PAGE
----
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Summary: When a Christian compromises his godly values and rationalizes that the ends justify the means, he opens the door to all kinds of trouble, not only in his own life, but in the lives of many others.

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Compromise is not always bad. I heard one preacher say that he torn the word compromise out of his dictionary. I thought, “You must not be married!”

However, if we compromise our godly values, we open the door for trouble in our lives. This is true because God loves us, and when we start in direction that is going to bring us hurt, one of two things will happen:

1. He will allow circumstances to come into our life that will cause us to turn.

2. He will let us learn the lesson by living with the consequences of the error of our way.

It starts small

At the time God spoke to Solomon, in this text, I have no doubt that Solomon had the best of intentions of following the Lord as closely as he possibly could. His first compromise seemed like a rational thing to do. You remember, Solomon has asked God for wisdom that he might know how to lead the people, and God granted him unsurpassed wisdom. Now, I used to think that God gave Solomon “across the board” wisdom, in other words, wisdom in every area of life, but in reality, God gave him the wisdom that he asked for. He gave him political wisdom for judgement and leadership. His personal wisdom for ordering his own life, on the other hand, came up terribly lacking. The reason for this is that he had to walk by faith, just as we all do. So, Solomon’s initial compromise was to marry some women for political advantage. Soon, he began to marry one king’s daughter after another, and in so doing, locking in a peace for his kingdom that he would enjoy for most of his life. The problem was, that many of these women were of nations with which God had expressly forbidden His people to intermarry.

Moral failures among Christians, not only in the pew, but even in the pulpit, are at an all time high. How could this be? The answer is compromise! It is the compromising of godly values that begins with just a lingering look, or a flirtatious talk, or purposefully sloppy book-keeping. The point is, it begins small.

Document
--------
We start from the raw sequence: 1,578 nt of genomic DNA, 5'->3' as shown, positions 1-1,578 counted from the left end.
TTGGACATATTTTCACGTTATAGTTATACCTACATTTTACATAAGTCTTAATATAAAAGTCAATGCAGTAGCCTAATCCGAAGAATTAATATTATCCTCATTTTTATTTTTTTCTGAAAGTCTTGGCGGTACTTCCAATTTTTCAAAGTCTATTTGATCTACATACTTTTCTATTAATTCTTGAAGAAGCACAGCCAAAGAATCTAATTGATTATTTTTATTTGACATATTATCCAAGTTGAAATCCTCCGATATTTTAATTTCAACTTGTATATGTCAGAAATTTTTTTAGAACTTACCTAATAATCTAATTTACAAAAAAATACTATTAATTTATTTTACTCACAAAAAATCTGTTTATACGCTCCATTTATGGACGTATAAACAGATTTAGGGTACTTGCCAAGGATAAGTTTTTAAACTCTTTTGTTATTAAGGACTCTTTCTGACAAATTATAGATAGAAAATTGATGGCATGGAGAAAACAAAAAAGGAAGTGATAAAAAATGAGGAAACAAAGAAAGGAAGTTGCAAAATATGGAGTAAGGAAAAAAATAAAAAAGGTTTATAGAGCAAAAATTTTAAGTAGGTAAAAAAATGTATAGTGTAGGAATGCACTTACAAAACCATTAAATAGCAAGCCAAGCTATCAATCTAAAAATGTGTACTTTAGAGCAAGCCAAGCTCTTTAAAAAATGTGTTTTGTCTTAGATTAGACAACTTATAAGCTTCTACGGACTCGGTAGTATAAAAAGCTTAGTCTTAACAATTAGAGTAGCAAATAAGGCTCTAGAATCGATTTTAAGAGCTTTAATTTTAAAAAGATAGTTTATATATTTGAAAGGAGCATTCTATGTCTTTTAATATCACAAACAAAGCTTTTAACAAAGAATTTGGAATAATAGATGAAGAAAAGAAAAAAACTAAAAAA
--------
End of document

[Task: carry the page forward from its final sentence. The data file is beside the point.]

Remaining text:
It grows out of control.

Look at 1 Kings 11:4-8, and see how full blown it became in the end. Do you think Solomon ever dreamed this would happen, back in his younger days? He knew, in his head, that God had miraculously been with his father, David, and he had seen the blessings of God, as Israel had risen to be the greatest nation in the world. God had appeared to him twice, first in Gibeon in a dream, as recorded in 1 Kings 3:5-14, then the second time in our text. 1 Kings 3:3 says, “And Solomon loved the Lord, walking in the statutes of his father, David...” But, then the verse goes on to say, “Except that he sacrificed and burned incense at the high places.”

Now look at 1 Kings 11:26-35. Solomon had become so deceived by his compromise, that he somehow thought he could worship other gods and continue in the blessing of Almighty God.

David had been a man who would inquire of God before major decisions, and he would humble himself before God when he was wrong. Consequently, God said that David was a man after His own heart. Solomon, on the other hand, set out to rationalize his way through life. He forgot his own proverb, that God had given him, “Trust in the Lord with all your heart and lean not to your own understanding, but in all your ways acknowledge Him, and He shall direct your paths,” (Proverbs 3:5-6.)


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